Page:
Preventing Wrongful Deportation
SHOULD POLICE have the same authority to question individuals on immigration status as U.S. Immigration and Customs Enforcement (ICE) agents do, and do the procedures for deportation include adequate safeguards for the mentally handicapped? Those questions, raised in connection with the wrongful three-month deportation of Pedro
Guzman to Mexico, served as an impetus for a congressional hearing on ICE’s deportation and detention tactics. Guzman is said to have a cognitive disability and, as a result, cannot read above a second-grade level. The ACLU of Southern California has brought a lawsuit on Guzman’s behalf against a custodial assistant at the Los Angeles County Sheriff’s Department (LASD), which originally held Guzman in its custody for a misdemeanor trespassing charge before referring him to ICE, which also was named (along with others) as a defendant in the lawsuit.
The lawsuit charges that ICE did not have reasonable policies. Consequently, its agents failed to recognize that Guzman was not mentally competent to handle the proceedings without assistance. The complaint states that Guzman’s medical records stipulate that he cannot knowingly execute a waiver of his legal rights—although that’s precisely what ICE allowed Guzman to do. In addition, the lawsuit asserts that the authorities could easily have ascertained his citizenship from his birth certificate, which was later obtained by the ICE Los Angeles field office.
The ACLU complaint states that Guzman initially told LASD that he was a U.S. citizen, and Los Angeles County booking and property records back this up, listing Guzman’s birthplace as California. However, LASD’s position is that Guzman told them he was not a citizen.
In any case, after being transferred from LASD to ICE, Guzman signed a statement allowing for his removal from the country. The statement waived the right to a hearing before an immigration judge, thus accepting what is called “voluntary departure,” an expedited form of deportation.
The ACLU lawsuit charges that Guzman was not provided assistance to understand what he signed. Because Guzman exercised voluntary departure, no effort was made by ICE to prove Guzman was a citizen. Had ICE performed due diligence before deporting Guzman, his birth certificate would have proved that he was indeed a U.S. citizen.
LASD asserts, however, that its policy with regard to assessing mental health is adequate. Steve Whitmore, LASD spokesman, says that everyone, Guzman included, undergoes a mental and physical evaluation by the Department of Health when LASD takes them into custody.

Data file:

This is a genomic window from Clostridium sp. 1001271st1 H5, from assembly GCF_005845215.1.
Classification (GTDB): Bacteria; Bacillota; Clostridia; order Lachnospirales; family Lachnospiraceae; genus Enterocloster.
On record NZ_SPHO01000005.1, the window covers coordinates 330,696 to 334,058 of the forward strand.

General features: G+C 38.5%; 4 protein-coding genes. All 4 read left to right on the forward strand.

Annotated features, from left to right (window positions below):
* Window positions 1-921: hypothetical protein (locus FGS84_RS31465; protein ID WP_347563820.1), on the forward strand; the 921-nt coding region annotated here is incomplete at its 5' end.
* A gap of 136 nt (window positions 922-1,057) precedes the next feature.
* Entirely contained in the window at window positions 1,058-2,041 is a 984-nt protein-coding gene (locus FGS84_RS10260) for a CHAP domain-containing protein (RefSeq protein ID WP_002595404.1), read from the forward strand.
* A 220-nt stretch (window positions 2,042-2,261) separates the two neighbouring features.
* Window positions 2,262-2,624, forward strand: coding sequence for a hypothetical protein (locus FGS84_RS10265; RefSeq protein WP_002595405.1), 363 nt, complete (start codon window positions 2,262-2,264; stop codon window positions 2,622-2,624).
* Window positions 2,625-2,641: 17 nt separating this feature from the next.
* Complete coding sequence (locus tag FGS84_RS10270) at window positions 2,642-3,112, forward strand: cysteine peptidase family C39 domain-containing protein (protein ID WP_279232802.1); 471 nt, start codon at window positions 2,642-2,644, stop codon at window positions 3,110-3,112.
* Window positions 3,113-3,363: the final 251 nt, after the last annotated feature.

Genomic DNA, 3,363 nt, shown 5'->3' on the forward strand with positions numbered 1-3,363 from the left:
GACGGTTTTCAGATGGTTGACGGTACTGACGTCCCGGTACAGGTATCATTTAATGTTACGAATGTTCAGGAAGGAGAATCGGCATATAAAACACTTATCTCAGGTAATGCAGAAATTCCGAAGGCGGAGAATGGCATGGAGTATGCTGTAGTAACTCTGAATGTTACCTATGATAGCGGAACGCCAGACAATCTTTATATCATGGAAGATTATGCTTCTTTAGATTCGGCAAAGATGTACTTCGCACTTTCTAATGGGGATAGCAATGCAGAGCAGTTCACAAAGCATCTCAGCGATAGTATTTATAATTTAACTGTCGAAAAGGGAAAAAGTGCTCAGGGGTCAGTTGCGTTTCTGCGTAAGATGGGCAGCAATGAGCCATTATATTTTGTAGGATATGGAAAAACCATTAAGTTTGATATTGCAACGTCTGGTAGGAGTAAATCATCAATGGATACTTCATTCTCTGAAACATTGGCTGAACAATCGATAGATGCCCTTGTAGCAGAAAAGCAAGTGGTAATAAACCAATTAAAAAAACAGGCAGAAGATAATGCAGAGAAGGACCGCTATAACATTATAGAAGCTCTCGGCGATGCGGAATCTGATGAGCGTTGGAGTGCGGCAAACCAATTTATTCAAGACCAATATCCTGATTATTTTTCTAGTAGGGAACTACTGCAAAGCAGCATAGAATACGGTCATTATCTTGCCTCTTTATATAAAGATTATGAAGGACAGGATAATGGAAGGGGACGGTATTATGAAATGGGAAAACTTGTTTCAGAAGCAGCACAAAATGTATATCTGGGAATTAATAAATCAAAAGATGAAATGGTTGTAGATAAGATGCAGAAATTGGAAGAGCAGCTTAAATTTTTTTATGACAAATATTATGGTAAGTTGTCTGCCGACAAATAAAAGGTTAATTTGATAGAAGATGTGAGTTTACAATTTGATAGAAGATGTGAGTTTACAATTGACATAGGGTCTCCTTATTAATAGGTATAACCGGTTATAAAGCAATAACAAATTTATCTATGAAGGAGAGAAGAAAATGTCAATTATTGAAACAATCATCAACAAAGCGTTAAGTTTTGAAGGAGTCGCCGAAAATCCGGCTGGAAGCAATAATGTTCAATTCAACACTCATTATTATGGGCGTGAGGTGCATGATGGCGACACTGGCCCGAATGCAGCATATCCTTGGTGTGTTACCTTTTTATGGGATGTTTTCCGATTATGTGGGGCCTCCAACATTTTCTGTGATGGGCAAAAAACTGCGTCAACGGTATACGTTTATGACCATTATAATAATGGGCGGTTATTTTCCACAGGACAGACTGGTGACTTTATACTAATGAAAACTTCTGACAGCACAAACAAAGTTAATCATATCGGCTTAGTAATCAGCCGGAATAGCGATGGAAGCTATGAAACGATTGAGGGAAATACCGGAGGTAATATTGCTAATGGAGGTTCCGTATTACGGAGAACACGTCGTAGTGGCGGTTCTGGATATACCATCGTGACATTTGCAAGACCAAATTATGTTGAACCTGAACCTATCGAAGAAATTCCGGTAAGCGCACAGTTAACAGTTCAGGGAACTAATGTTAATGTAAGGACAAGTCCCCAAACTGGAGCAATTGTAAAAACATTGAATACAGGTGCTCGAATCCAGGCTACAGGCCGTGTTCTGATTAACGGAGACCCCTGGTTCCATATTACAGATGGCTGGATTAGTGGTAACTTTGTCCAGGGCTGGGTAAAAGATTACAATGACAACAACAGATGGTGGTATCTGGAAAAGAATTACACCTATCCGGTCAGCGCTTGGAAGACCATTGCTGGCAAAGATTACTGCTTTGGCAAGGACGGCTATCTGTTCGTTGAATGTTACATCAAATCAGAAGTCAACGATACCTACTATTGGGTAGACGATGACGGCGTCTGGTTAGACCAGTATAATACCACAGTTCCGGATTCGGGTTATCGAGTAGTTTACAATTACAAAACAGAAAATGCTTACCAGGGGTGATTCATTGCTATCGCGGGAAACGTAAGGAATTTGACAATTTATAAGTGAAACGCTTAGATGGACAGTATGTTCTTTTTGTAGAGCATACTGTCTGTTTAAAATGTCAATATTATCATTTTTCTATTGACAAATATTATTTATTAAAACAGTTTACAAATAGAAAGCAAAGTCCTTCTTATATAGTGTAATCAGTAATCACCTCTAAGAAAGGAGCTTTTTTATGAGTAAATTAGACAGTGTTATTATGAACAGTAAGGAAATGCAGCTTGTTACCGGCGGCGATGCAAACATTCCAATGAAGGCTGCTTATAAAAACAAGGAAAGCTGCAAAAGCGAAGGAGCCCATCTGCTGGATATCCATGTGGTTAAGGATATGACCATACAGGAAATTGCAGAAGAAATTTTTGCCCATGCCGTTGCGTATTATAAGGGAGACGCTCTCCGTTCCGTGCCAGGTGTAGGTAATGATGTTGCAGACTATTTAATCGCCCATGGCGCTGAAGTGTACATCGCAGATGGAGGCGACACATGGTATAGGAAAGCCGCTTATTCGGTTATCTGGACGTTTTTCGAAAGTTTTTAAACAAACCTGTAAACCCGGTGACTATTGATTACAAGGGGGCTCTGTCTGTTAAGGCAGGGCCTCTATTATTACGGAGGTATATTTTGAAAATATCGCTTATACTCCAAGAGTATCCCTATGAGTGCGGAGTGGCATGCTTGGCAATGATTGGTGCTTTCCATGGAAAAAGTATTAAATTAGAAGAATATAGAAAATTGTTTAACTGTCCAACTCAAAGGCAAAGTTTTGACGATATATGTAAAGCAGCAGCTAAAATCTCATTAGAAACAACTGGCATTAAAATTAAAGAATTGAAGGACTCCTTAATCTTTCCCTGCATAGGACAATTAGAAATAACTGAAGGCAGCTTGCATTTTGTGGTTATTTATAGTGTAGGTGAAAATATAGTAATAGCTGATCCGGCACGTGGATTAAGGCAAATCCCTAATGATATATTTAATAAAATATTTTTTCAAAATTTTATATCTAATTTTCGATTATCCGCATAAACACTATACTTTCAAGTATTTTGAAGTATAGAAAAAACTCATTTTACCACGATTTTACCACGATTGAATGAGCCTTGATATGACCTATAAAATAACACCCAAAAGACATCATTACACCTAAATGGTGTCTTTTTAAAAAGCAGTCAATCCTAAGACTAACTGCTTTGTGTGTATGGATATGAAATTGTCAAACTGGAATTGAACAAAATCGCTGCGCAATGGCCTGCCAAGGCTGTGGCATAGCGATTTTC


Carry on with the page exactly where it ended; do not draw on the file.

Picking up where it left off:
Additionally, he says, “People are asked questions, and they are re-asked those questions…. The checks and balances process is extensive.”
Whitmore says Guzman was coherent and in charge of his faculties. Further, Guzman stated repeatedly that he was not a U.S. citizen, and even provided such information as which city in Mexico he was born in.
One reason Guzman may have said that he was not a citizen is that people with mental disabilities sometimes provide whatever answer they think the questioner wants to hear, said Rachel E. Rosenbloom, fellow at the Center for Human Rights and International Justice at Boston College, who also testified before the congressional committee examining the issue.
Whatever Guzman said about his citizenship status, ICE Deputy Director for Detention & Removal Gary Mead acknowledged in his congressional testimony that the burden of proof is on ICE to determine who is or is not a citizen.
The ACLU of Southern California’s spokeswoman Celeste Durant says that local law enforcement may be inadequately trained to deal with these issues. The Guzman lawsuit also makes this assertion.
LASD is part of a 287(g) Memorandum of Understanding (MOU) with ICE, which means that some of its members can perform certain immigration enforcement duties. Mike Williams, coordinator of 287(g) investigations in the Collier County Sheriff’s Office in Florida says that from his experience, members of departments in MOUs “receive the same immigration training” as anyone who goes through the ICE academy.
Williams’ training consisted of about four and a half weeks of immigration law, interview techniques, and similar information. The only aspect of the training that local law enforcement officers do not get relates to police techniques, which officers are presumably already versed in, he says.
To prevent future mistakes like the one made with Guzman, Rosenbloom suggests that anyone who signs on for voluntary removal should be sent to court “for at least a brief questioning by a neutral adjudicator to see if that person is competent, if they really understand what they signed, do they really mean it, do they understand what’s going to happen to them?”
Rosenboom says that she has seen at least seven cases of wrongful deportation in addition to the Guzman case (which was the only one acknowledged by ICE to Security Management). But all of those cases might have been avoided with such a safeguard, she says.
LASD sees it a little differently. “The system is sound,” says Whitmore. However, he adds, “That doesn’t mean that we can’t get better. We’re always looking for ways to improve what we do.”
In fact, LASD has instituted some recent training augmentation, although Whitmore could not describe exactly what the additions were, since that information is “proprietary in terms of what ICE does.”
Mead told the congressional committee that ICE is reviewing its procedures to see whether it can take steps to further safeguard against this type of error.